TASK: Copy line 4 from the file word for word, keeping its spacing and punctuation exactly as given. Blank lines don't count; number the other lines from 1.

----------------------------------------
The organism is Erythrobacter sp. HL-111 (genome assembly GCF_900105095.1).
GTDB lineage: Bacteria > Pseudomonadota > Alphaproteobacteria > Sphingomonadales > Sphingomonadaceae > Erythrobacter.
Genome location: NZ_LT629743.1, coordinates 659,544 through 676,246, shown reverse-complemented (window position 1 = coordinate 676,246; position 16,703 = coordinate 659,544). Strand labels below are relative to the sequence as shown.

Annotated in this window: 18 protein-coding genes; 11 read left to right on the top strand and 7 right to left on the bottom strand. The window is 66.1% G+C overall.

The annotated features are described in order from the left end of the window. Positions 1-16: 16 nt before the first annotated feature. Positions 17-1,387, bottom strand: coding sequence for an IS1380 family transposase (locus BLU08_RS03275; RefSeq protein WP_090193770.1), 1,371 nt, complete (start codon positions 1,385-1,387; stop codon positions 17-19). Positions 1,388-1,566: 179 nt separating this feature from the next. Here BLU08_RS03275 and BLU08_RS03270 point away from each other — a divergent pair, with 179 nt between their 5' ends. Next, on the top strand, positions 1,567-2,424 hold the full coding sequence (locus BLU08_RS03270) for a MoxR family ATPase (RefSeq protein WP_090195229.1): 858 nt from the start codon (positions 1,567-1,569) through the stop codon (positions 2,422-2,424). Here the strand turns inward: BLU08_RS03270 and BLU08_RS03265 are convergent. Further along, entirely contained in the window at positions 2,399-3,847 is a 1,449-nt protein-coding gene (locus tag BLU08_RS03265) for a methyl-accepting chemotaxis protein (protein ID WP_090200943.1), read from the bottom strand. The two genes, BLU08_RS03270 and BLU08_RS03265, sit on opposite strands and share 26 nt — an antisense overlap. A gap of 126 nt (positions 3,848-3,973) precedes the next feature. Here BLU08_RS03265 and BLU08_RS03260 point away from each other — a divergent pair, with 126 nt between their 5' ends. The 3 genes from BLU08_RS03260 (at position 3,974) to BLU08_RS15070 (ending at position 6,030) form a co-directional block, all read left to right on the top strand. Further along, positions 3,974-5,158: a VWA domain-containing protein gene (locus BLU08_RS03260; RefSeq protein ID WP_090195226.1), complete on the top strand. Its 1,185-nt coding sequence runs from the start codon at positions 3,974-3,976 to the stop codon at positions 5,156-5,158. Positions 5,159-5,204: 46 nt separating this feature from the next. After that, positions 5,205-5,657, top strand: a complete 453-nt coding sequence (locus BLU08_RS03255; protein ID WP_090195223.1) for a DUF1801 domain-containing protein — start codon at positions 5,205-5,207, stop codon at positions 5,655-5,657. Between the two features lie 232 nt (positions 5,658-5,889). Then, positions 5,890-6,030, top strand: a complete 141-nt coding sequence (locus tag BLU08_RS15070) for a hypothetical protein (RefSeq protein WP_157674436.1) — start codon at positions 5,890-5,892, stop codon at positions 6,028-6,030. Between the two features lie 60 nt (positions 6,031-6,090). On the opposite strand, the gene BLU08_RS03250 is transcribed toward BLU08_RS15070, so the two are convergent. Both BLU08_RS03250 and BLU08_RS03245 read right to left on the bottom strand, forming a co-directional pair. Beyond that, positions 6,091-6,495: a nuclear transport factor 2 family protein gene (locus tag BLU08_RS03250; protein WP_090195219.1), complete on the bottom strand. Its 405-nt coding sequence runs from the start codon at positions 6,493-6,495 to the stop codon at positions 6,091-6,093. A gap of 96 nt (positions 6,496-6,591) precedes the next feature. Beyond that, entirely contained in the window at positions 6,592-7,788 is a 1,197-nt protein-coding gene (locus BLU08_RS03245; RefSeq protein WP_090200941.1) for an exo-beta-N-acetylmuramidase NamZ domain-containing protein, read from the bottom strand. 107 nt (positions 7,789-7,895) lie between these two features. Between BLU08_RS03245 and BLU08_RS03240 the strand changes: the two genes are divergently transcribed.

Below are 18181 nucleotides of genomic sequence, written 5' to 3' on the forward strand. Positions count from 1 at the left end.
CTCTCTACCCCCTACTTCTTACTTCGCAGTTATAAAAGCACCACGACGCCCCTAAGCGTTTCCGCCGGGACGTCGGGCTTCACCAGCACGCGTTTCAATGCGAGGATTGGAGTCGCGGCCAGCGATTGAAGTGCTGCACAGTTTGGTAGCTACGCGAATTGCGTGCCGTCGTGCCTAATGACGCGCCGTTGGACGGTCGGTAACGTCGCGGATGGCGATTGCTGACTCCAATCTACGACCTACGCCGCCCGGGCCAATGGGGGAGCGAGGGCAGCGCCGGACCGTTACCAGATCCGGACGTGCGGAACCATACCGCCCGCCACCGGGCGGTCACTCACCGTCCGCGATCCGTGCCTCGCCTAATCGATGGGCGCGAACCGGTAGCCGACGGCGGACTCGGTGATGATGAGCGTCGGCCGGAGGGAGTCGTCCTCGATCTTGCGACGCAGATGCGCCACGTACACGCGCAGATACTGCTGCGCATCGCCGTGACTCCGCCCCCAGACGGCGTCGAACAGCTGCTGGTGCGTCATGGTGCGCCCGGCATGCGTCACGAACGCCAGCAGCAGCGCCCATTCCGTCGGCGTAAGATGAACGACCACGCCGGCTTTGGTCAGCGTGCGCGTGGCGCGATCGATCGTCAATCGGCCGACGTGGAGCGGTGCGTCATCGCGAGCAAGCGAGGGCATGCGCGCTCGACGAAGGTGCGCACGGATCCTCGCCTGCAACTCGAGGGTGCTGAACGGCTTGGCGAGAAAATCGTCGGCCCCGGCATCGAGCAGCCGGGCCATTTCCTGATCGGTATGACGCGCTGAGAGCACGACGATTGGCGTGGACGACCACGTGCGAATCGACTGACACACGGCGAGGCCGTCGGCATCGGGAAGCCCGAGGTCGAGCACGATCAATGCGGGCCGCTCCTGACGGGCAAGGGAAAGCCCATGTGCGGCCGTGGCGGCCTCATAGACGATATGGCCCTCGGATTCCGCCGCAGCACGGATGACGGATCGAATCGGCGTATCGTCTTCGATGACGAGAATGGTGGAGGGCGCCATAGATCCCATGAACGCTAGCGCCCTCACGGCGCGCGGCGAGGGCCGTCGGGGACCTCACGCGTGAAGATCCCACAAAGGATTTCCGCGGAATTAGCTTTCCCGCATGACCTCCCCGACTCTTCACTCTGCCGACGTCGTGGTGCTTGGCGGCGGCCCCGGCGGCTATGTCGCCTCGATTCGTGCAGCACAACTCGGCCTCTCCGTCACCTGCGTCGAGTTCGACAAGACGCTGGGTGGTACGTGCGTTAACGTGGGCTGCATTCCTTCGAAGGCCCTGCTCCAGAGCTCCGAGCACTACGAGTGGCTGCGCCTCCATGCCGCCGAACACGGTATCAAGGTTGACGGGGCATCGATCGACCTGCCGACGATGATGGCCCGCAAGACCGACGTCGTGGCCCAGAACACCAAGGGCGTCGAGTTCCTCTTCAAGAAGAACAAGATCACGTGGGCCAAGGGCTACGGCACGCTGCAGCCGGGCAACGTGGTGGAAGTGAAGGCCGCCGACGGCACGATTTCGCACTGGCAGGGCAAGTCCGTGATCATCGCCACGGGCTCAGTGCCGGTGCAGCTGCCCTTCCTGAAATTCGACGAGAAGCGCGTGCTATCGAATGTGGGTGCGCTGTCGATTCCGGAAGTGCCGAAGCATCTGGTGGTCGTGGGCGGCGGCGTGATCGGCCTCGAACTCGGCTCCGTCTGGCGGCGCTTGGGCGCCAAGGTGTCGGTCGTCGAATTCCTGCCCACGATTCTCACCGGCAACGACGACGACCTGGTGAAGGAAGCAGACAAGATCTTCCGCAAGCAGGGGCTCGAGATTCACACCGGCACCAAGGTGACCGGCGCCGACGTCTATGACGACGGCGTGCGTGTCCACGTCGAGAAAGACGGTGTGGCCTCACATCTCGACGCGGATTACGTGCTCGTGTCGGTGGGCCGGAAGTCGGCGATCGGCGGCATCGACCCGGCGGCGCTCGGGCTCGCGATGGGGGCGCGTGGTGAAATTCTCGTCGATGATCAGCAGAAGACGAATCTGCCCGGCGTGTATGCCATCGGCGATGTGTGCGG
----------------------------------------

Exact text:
Annotated in this window: 18 protein-coding genes; 11 read left to right on the top strand and 7 right to left on the bottom strand. The window is 66.1% G+C overall.